Learning to be selfish? A large-scale longitudinal analysis of Dictator games played on Amazon Mechanical Turk
Antonio Arechar, Profesor Investigador Titular de la División de Economía del CIDE, y David G. Rand escribieron el artículo Learning to be selfish? A large-scale longitudinal analysis of Dictator games played on Amazon Mechanical Turk en el Journal of Economic Psychology.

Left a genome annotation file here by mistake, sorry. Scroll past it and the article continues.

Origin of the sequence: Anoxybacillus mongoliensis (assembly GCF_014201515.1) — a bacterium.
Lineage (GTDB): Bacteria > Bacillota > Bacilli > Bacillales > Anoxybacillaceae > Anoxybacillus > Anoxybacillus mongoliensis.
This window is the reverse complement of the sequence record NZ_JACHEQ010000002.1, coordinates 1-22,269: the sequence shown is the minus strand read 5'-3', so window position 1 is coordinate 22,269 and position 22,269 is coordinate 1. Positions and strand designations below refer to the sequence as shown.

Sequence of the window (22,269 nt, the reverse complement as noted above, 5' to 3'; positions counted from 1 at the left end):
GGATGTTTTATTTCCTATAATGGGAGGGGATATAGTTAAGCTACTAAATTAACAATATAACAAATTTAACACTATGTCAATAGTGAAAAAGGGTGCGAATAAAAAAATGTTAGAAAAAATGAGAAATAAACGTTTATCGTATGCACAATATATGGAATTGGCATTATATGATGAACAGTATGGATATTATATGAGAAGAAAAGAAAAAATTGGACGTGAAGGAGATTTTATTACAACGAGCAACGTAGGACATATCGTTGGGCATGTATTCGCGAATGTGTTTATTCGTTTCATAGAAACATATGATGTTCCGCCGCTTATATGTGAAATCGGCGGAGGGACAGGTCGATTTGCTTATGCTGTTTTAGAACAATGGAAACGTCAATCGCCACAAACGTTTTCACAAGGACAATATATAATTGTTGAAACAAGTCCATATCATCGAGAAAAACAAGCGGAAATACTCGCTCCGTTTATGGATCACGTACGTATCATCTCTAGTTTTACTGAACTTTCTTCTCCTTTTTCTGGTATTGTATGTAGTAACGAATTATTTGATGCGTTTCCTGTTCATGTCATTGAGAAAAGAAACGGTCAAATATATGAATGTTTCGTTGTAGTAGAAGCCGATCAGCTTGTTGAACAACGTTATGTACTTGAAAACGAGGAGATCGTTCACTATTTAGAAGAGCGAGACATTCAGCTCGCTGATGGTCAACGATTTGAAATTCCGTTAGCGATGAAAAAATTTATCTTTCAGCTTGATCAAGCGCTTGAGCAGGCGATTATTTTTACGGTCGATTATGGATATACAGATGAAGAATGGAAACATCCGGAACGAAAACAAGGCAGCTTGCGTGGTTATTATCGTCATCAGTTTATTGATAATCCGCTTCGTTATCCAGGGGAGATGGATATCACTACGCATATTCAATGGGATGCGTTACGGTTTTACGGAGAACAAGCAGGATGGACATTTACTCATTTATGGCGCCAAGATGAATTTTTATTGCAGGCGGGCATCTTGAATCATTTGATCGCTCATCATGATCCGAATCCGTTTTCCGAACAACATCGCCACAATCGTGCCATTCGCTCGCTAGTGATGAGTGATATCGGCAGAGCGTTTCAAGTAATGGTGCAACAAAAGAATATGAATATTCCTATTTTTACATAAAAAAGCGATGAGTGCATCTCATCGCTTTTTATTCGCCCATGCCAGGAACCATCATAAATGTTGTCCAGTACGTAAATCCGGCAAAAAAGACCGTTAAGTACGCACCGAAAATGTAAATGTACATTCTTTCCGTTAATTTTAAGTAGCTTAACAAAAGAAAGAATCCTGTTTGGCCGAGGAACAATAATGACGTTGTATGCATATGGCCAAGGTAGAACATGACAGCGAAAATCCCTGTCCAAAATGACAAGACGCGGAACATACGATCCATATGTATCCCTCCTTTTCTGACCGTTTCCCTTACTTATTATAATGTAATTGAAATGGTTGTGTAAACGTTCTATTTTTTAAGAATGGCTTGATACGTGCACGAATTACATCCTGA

We investigate the role of experience playing the Dictator Game (DG) on allocations by aggregating data from 37 studies conducted on Amazon Mechanical Turk over a seven-year period. While prior evidence has shown a correlation between experience on Amazon Mechanical Turk and selfishness, it is unclear to what extent this is the result of selection versus learning. Examining a total of 27,266 decisions made by 17,791 unique individuals, our data shows evidence of significant negative effects of both selection and learning. First, people who participated in a greater total number of our studies were more selfish, even in their first game – indicating that people who are more likely to participate in our studies are more selfish. Second, a given individual tends to transfer less money over successive studies – indicating that experience with the DG leads to greater selfishness. These results provide clear evidence of learning even in this non-strategic social setting.
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